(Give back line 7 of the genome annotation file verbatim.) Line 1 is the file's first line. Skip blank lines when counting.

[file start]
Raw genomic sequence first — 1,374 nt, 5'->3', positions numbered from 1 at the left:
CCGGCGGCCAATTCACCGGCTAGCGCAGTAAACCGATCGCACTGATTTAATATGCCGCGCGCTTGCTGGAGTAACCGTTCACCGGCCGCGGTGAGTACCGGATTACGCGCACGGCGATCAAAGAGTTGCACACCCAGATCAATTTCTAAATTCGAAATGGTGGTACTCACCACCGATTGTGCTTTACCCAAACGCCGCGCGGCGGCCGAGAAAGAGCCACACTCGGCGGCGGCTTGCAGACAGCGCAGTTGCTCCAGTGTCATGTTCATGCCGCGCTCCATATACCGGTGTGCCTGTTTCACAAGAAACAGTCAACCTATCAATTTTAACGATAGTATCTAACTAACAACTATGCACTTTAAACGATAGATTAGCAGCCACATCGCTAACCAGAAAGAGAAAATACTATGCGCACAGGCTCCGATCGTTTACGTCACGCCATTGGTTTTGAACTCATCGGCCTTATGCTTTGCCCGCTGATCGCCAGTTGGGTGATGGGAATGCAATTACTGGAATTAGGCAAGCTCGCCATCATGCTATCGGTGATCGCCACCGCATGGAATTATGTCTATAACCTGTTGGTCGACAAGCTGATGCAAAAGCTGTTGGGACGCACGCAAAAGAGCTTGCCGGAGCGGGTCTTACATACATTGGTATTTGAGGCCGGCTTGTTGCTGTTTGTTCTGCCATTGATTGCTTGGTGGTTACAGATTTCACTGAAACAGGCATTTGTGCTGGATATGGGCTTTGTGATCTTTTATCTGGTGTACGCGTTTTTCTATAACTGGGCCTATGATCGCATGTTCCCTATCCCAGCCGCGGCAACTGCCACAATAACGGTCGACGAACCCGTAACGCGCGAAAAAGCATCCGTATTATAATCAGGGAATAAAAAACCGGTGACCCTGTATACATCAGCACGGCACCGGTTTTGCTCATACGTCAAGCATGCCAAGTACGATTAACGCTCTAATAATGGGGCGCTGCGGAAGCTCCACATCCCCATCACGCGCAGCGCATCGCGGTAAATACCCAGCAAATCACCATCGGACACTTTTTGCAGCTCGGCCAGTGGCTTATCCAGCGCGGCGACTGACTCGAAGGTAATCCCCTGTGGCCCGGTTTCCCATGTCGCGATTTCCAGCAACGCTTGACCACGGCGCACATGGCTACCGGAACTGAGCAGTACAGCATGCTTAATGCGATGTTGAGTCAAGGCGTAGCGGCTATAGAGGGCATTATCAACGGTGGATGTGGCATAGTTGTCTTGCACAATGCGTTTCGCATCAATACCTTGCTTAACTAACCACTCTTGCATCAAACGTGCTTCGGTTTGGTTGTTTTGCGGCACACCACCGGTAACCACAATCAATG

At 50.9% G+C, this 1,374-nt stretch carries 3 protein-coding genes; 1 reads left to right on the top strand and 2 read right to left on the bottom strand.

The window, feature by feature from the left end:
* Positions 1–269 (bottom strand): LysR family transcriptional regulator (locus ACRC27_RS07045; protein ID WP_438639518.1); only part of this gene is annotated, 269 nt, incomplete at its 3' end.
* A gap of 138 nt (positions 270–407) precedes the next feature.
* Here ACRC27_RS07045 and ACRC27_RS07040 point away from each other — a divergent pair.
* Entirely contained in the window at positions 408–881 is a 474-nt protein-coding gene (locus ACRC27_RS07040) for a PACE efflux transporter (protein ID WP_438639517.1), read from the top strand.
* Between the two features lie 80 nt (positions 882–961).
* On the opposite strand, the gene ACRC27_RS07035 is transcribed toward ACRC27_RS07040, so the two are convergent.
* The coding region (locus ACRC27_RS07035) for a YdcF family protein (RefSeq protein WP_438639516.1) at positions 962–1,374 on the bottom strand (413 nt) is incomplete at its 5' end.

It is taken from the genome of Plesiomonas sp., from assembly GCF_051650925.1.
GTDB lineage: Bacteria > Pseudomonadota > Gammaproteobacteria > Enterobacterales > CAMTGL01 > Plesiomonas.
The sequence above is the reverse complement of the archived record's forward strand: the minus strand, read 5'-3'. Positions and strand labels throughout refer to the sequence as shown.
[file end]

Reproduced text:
* Here ACRC27_RS07045 and ACRC27_RS07040 point away from each other — a divergent pair.